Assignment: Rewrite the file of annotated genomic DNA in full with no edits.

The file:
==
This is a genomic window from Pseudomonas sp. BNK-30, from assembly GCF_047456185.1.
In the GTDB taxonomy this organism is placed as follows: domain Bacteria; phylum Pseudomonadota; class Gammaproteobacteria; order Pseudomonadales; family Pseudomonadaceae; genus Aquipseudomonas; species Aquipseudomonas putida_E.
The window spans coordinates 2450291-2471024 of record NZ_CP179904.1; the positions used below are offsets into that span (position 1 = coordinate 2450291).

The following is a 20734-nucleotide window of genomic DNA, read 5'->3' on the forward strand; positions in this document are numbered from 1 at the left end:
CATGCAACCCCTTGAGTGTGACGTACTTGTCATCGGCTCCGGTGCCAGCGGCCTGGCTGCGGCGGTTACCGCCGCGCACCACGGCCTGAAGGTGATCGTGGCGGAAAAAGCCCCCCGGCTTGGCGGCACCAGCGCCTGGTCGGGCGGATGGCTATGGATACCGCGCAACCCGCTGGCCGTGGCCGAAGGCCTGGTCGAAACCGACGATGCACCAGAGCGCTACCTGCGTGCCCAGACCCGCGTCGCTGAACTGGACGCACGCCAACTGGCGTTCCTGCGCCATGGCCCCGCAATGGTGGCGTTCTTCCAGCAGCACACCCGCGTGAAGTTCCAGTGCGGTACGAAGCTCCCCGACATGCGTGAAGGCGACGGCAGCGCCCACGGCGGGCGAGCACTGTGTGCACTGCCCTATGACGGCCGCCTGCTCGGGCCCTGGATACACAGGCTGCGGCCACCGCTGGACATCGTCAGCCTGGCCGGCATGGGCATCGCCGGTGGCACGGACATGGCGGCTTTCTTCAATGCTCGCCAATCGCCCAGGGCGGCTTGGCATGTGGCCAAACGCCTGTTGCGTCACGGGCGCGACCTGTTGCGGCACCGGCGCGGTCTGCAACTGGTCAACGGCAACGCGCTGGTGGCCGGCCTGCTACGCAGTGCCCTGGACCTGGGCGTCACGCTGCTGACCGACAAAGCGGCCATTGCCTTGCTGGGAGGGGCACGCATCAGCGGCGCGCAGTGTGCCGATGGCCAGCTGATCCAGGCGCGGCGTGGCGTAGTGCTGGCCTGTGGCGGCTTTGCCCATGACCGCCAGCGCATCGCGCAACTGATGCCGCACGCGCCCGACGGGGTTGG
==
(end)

This is a genomic window from Pseudomonas sp. BNK-30, from assembly GCF_047456185.1.
In the GTDB taxonomy this organism is placed as follows: domain Bacteria; phylum Pseudomonadota; class Gammaproteobacteria; order Pseudomonadales; family Pseudomonadaceae; genus Aquipseudomonas; species Aquipseudomonas putida_E.
The window spans coordinates 2450291-2471024 of record NZ_CP179904.1; the positions used below are offsets into that span (position 1 = coordinate 2450291).

The following is a 20734-nucleotide window of genomic DNA, read 5'->3' on the forward strand; positions in this document are numbered from 1 at the left end:
CATGCAACCCCTTGAGTGTGACGTACTTGTCATCGGCTCCGGTGCCAGCGGCCTGGCTGCGGCGGTTACCGCCGCGCACCACGGCCTGAAGGTGATCGTGGCGGAAAAAGCCCCCCGGCTTGGCGGCACCAGCGCCTGGTCGGGCGGATGGCTATGGATACCGCGCAACCCGCTGGCCGTGGCCGAAGGCCTGGTCGAAACCGACGATGCACCAGAGCGCTACCTGCGTGCCCAGACCCGCGTCGCTGAACTGGACGCACGCCAACTGGCGTTCCTGCGCCATGGCCCCGCAATGGTGGCGTTCTTCCAGCAGCACACCCGCGTGAAGTTCCAGTGCGGTACGAAGCTCCCCGACATGCGTGAAGGCGACGGCAGCGCCCACGGCGGGCGAGCACTGTGTGCACTGCCCTATGACGGCCGCCTGCTCGGGCCCTGGATACACAGGCTGCGGCCACCGCTGGACATCGTCAGCCTGGCCGGCATGGGCATCGCCGGTGGCACGGACATGGCGGCTTTCTTCAATGCTCGCCAATCGCCCAGGGCGGCTTGGCATGTGGCCAAACGCCTGTTGCGTCACGGGCGCGACCTGTTGCGGCACCGGCGCGGTCTGCAACTGGTCAACGGCAACGCGCTGGTGGCCGGCCTGCTACGCAGTGCCCTGGACCTGGGCGTCACGCTGCTGACCGACAAAGCGGCCATTGCCTTGCTGGGAGGGGCACGCATCAGCGGCGCGCAGTGTGCCGATGGCCAGCTGATCCAGGCGCGGCGTGGCGTAGTGCTGGCCTGTGGCGGCTTTGCCCATGACCGCCAGCGCATCGCGCAACTGATGCCGCACGCGCCCGACGGGGTTGG